What to Do After Getting Your Pet Insurance Policy

School yourself on waiting periods, medical records, and more.

Team LemonadeTeam Lemonade

It’s official: You got insurance for your pet, and you’re now the most responsible pet parent ever. Congrats! 

But now that you’ve signed up, you might have some basic questions about your policy. Your policy becomes effective the day after you purchase it, but then what? Don’t worry… we’re here to unpack all the things you need to now to get the most out of your new insurance.

Waiting periods

Health insurance policies always have waiting periods, and your pet’s policy is no exception. That means your pet isn’t eligible for reimbursement the moment you buy your policy. Here’s an example of different waiting periods that could go into effect after you sign up—but it’s important to check your policy details, as you might have different waiting periods, depending on your state.

  • 2 days for accidents 
  • 14 days for illnesses 
  • 6 months for cruciate ligament events (a scary-sounding term for a common knee injury)

Once these periods are up you’ll be able to file a claim. Why do they exist? Waiting periods are designed to protect our Lemonade community from someone who buys a policy just to cover one procedure—and then drops out. You can learn more about waiting periods here.

Pet medical records

Before you can file a claim we need a medical record that includes info that covers the last 12 and a half months of your pet’s life (this includes the 14-day illness waiting period on your policy). If your pet is less than a year old, the medical record should include info from birth through the illness waiting period. We don’t need your medical records to activate your insurance, but we do need them to help contribute on claims.

Your pet’s medical record is a confidential record of their health history that’s helpful for both care providers and your pet health insurance company. A complete record will include a history of every visit at that vet’s office, and several other variables vets consider when deciding what kind of care your pet needs in the future.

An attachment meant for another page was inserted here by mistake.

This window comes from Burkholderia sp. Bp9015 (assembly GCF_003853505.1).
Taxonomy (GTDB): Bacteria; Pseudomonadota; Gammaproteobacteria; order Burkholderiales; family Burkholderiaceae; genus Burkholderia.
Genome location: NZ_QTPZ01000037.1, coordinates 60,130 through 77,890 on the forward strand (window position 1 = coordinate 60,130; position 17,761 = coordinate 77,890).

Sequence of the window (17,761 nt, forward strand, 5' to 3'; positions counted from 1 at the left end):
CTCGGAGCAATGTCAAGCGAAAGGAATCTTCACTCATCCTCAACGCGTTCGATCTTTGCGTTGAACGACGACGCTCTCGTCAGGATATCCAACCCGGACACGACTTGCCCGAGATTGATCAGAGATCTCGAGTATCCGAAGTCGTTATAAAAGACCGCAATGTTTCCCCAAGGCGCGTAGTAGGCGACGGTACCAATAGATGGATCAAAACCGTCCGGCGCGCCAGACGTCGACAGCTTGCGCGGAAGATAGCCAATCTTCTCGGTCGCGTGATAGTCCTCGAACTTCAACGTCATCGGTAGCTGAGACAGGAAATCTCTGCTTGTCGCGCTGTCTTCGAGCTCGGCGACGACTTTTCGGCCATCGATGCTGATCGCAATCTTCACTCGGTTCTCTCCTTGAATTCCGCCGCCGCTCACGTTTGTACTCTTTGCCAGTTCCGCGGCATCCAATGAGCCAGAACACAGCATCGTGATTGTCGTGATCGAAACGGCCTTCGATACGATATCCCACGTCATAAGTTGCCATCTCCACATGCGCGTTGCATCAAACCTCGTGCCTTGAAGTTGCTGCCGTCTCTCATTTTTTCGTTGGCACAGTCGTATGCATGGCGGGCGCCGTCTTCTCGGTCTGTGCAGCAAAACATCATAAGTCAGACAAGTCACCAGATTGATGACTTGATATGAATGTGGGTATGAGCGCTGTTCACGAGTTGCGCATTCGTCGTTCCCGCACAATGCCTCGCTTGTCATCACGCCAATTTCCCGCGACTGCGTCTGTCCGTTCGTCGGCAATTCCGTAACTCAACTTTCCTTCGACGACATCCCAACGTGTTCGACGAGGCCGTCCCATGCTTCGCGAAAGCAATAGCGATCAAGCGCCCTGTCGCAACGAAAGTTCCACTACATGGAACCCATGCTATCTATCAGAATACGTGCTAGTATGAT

Knowing all about your pet’s medical history isn’t just essential to you as their parent. These records are also vital for your vet to be able to determine exactly the type of care or treatment your pet might require. We don’t cover pre-existing conditions (more on that below), and your pet’s medical record will be vital to determining which conditions, if any, are considered pre-existing. 

cat health insurance

So how do you get these records? Your vet should be able to easily provide these to you. If you’ve just taken in a pup or kitten, bring them to the vet for a medical exam to find out what the status of their health is, and start what we hope will become a long record of a healthy life. If you’ve adopted your pet from a shelter, they should hand over a copy of your new pet’s medical history that you can pass along to your new vet.

Has your pet seen more than one vet? It’s not uncommon for your pet’s former veterinarian’s office to mail, email, or fax your pet’s medical history to a new vet. If you’re switching vets you can also request a copy for yourself and bring it along to your pet’s first appointment with their new doctor. Vets are legally required to release your pet’s records to you, so you shouldn’t have any problem obtaining a complete record. You can learn more about your pet medical records here.

Pre-existing conditions

A pre-existing condition is determined by your pet’s medical record. A condition is any signs or diagnoses of a disease, disorder, sickness, illness, injury, abnormality or syndrome. If any of this shows up before your policy waiting periods are up, it would count as a pre-existing condition. 

It doesn’t mean we won’t insure your pet, it just means your plan won’t cover costs that directly relate to any ailment they had before they signed up.

Your policy explains that any diagnoses, treatments, or symptoms of a Condition listed in your pet’s medical record before they were actively insured can indicate a Pre-Existing Condition. This is a standard practice with most insurance companies. Since Pre-Existing Conditions are excluded from a pet health insurance policy, you won’t be able to receive reimbursement for care relating to anything caused by or related to that initial finding. 

You can learn more about Pre-Existing Conditions here.

Here are some common examples of Pre-Existing Conditions: 

  • Your Pomeranian experiences a bout of vomiting and diarrhea before you sign up for pet insurance—they go to the vet and receive treatment for their symptoms, but no formal diagnosis. Three months later (after you’ve purchased a pet policy), your Pom starts experiencing the same symptoms and eventually is diagnosed with Irritable Bowel Disease, and receives treatment. Since the underlying condition was undiagnosed the first time around, the medical records would determine this as Pre-Existing, and wouldn’t cover treatment.